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What level of math do I need to study Quantum Mechanics?

  1. Jun 24, 2010 #1
    I've been comparing program requirements for a specialist in Physics and a specialist in Mathematical Physics. Obviously the latter requires more math courses, but the exact same amount of physics courses. Furthermore, in the physics program they don't require too much math which I find strange as I thought physics would require a lot of higher level math courses - especially for Quantum Mechanics.

    What level of math do I need to study Quantum Mechanics? Could you be specific? Like Real Analysis, Complex Analysis, Topology, Differential Geometry, Lie Theory etc...
     
  2. jcsd
  3. Jun 24, 2010 #2
    You will need to take differential equations and applied math after that which gets you to think completely in 3-D, I took a course in tensors which really helps when you exploit the orthonormality of a function using the kronecker delta, makes quantum incredibly easier.
     
  4. Jun 24, 2010 #3
    So I will have to have studied the math I mentioned above? All of it?
     
  5. Jun 24, 2010 #4
    As long as you have good common sense you can figure out most anything in physics, plus its physics-math, everything has real meaning to it.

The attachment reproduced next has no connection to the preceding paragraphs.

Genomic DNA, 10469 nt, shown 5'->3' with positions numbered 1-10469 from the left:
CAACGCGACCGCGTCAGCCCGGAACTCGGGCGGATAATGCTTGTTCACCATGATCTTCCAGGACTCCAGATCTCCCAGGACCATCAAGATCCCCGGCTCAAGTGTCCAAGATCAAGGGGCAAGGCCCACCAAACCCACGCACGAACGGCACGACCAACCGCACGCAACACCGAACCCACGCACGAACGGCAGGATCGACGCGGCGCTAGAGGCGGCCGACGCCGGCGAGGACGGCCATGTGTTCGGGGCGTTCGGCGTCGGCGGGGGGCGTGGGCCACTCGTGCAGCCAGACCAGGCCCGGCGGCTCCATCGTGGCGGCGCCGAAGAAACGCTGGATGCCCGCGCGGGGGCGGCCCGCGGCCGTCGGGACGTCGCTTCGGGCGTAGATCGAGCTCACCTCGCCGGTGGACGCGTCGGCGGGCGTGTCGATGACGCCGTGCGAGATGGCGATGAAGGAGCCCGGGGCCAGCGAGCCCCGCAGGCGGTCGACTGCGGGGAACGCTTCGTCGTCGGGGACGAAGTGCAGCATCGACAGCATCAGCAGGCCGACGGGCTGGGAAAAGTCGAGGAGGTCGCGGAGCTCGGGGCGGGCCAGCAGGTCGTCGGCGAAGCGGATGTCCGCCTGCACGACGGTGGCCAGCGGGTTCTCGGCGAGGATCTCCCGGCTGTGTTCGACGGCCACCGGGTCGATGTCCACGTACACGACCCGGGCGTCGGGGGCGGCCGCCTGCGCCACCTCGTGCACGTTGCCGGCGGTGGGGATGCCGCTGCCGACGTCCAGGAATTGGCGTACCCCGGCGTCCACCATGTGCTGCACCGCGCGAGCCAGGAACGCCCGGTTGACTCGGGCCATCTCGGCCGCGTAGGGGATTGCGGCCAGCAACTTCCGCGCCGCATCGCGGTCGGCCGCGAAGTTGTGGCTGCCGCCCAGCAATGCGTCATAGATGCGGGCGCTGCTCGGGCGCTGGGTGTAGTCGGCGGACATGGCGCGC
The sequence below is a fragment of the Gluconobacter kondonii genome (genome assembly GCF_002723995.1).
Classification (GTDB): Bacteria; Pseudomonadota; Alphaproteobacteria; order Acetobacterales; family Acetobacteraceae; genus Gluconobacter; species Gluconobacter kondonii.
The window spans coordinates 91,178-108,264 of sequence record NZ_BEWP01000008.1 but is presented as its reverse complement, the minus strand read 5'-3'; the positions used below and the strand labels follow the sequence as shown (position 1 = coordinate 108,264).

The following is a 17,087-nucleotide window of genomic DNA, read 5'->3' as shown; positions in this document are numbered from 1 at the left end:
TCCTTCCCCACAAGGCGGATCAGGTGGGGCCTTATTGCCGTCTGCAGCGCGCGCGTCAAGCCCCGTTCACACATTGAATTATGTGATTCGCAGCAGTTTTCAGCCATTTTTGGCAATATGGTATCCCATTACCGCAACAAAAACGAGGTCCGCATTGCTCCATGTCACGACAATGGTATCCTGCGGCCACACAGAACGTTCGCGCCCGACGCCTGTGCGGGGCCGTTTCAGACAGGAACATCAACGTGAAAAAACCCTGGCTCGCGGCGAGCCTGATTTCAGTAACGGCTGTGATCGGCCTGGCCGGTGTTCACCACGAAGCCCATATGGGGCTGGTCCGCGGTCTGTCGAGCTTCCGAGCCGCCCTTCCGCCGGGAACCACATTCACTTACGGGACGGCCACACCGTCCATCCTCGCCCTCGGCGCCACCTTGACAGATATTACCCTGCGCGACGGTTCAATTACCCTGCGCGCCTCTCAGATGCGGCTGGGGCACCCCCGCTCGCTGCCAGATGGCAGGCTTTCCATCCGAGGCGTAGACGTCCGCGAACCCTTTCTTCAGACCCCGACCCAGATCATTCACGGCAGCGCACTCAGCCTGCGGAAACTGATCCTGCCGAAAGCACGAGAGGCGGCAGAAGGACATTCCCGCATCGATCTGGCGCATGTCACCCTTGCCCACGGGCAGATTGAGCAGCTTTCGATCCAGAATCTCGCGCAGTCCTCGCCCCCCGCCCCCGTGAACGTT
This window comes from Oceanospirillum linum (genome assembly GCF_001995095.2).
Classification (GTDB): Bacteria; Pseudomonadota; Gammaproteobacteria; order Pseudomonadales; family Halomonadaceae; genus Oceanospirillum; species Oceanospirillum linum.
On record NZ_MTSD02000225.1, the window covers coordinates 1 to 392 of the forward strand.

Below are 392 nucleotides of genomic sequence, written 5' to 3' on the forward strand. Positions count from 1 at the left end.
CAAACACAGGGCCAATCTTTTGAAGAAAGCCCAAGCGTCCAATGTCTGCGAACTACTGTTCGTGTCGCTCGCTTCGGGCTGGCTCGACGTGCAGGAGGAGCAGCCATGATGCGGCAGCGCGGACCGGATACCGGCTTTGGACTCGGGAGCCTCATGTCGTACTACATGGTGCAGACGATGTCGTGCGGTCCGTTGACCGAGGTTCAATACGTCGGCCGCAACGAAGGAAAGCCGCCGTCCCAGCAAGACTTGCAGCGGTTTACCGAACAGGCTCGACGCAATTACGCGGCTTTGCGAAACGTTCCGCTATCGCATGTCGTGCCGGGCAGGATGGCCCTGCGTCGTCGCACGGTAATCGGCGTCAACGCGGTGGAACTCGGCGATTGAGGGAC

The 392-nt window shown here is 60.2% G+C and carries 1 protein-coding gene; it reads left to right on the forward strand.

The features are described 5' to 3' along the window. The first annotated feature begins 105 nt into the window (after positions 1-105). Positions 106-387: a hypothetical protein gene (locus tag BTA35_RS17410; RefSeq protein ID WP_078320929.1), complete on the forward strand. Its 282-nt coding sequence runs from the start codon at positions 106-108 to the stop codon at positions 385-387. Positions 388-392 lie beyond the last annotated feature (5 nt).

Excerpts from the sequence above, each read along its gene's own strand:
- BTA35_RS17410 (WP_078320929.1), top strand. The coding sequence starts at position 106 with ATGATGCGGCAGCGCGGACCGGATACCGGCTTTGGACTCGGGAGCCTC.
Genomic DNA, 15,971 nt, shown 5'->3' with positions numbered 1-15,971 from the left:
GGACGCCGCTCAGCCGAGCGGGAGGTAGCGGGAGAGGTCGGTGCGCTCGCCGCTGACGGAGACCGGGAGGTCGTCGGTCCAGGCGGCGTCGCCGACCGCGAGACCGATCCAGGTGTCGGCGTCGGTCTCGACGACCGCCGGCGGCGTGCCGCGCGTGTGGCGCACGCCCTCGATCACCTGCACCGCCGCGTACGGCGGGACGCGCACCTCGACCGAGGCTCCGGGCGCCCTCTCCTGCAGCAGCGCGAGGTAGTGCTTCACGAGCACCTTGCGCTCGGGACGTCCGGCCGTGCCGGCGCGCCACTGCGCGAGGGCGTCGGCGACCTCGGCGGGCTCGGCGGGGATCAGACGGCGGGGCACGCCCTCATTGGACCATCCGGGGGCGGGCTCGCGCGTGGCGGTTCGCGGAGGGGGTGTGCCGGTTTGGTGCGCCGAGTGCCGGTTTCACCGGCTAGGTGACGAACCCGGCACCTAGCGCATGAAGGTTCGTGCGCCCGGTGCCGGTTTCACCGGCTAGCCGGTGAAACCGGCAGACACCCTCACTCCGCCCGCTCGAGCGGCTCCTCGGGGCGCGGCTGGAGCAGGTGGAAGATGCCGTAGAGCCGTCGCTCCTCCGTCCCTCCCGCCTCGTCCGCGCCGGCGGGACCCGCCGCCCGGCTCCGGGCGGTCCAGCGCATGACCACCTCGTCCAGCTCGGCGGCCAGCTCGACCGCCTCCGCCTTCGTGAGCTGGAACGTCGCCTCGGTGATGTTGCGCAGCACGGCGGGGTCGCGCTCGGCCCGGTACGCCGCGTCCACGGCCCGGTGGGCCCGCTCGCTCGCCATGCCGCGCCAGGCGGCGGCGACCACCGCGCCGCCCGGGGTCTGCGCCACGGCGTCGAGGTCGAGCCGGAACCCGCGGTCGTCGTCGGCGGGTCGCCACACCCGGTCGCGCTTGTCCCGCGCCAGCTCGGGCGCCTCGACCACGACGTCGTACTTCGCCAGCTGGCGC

6. Jun 24, 2010 #5
    But could you maybe tell me specifically what courses you'd recommend a student to take? Because I would think that you'd more than common sense as if I don't have the necessary math background I wouldn't understand equations and such...
     
  7. Jun 24, 2010 #6
    You could always look in the academic calendar of whatever institution you're considering applying to, and find the prerequisites for the quantum mechanics course(s) offered.
     
  8. Jun 24, 2010 #7
    Seconded. Prerequisites are usually a good indicator. Be comfortable with calculus and familiar with the concept of partial derivatives. Knowing a little linear algebra, particularly the concept of a vector space, helped me as well in my beginning quantum mechanics class. If your course is like mine, what will happen is that the professor will go over most of the math you need along with the physics. For example, in my course, we needed some Fourier analysis; it was taught to us.
     
  9. Jun 24, 2010 #8
    At the undergraduate level, you'll need partial differential equations. Linear algebra and complex analysis would be useful, but it's something you can pick up during the course.

    You aren't going to need topology, differential geometry, or Lie theory at the undergraduate level.
     
  10. Jun 25, 2010 #9

    Landau

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    As always, at undergraduate level physics you won't need any advanced mathematics, and the standard linear algebra, differential equations, complex analysis (or: calculus) will suffice. But the most important mathematics used in QM is Functional Analysis. If you're going to study the more technical aspects of QM, everything will involve functional analysis.
     
  11. Jun 25, 2010 #10
    I found that with a second year Linear Algebra course I got by just fine in QM even up to the graduate course level.
     
  12. Jun 25, 2010 #11
    Ahh I see, thanks a lot to everyone!! :D
     
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